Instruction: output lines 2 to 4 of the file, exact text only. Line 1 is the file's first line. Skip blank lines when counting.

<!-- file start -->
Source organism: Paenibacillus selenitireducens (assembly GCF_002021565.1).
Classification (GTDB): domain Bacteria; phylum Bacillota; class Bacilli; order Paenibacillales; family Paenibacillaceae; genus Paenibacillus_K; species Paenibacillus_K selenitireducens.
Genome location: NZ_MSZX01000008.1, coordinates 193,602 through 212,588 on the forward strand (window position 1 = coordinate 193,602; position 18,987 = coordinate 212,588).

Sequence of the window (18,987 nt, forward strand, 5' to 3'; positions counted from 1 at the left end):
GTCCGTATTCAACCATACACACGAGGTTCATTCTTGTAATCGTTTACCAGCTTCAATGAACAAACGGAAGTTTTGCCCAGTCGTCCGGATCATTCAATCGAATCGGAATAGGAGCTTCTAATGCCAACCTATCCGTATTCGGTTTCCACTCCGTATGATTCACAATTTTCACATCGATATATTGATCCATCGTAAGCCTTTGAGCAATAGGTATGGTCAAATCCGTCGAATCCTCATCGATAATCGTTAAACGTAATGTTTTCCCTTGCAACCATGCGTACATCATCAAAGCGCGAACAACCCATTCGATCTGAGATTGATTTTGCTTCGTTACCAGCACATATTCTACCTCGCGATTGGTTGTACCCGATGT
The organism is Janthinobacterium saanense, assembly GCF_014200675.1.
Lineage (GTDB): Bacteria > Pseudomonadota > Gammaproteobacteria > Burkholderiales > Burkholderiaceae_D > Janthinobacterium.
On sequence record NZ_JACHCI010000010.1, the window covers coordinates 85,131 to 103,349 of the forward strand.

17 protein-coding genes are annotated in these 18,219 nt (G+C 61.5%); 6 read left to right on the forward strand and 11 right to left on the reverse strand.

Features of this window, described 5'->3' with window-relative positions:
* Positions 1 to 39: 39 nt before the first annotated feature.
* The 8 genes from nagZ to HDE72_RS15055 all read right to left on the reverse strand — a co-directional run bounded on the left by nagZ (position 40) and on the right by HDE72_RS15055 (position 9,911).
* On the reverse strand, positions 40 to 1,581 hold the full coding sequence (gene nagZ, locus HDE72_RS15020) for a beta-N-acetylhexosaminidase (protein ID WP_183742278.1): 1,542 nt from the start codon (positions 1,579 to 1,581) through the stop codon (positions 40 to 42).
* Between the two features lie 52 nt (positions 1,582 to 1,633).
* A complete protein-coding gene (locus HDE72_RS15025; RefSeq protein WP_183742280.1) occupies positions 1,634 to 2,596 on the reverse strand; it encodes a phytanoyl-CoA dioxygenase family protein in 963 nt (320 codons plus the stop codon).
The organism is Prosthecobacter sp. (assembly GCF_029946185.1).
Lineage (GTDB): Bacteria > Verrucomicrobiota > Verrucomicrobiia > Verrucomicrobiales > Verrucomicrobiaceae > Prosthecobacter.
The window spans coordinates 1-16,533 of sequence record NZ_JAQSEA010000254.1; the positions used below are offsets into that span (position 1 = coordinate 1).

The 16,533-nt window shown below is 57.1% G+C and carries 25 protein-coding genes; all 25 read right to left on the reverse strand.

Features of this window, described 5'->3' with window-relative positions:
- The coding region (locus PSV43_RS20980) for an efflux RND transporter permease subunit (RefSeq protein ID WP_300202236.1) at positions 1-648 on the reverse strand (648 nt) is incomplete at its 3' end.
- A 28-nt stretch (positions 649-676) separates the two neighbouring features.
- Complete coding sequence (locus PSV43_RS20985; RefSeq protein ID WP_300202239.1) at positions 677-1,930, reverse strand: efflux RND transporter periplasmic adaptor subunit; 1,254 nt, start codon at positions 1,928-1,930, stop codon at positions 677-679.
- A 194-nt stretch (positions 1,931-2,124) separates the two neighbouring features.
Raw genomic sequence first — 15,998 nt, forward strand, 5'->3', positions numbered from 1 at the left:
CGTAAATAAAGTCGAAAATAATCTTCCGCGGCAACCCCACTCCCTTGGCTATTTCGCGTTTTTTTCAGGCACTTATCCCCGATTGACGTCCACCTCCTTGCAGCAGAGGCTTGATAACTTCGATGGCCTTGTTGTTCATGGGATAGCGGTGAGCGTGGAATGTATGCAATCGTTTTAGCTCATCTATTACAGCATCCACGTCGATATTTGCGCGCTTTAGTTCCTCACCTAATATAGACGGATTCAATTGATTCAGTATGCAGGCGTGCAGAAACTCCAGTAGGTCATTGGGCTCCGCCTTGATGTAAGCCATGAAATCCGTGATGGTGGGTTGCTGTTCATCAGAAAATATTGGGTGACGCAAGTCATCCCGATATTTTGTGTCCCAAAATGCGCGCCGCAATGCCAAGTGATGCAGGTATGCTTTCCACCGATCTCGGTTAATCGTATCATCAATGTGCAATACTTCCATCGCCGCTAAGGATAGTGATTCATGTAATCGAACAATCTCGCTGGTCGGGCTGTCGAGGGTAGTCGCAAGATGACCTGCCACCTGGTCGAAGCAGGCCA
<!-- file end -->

Classification (GTDB): domain Bacteria; phylum Bacillota; class Bacilli; order Paenibacillales; family Paenibacillaceae; genus Paenibacillus_K; species Paenibacillus_K selenitireducens.
Genome location: NZ_MSZX01000008.1, coordinates 193,602 through 212,588 on the forward strand (window position 1 = coordinate 193,602; position 18,987 = coordinate 212,588).

Sequence of the window (18,987 nt, forward strand, 5' to 3'; positions counted from 1 at the left end):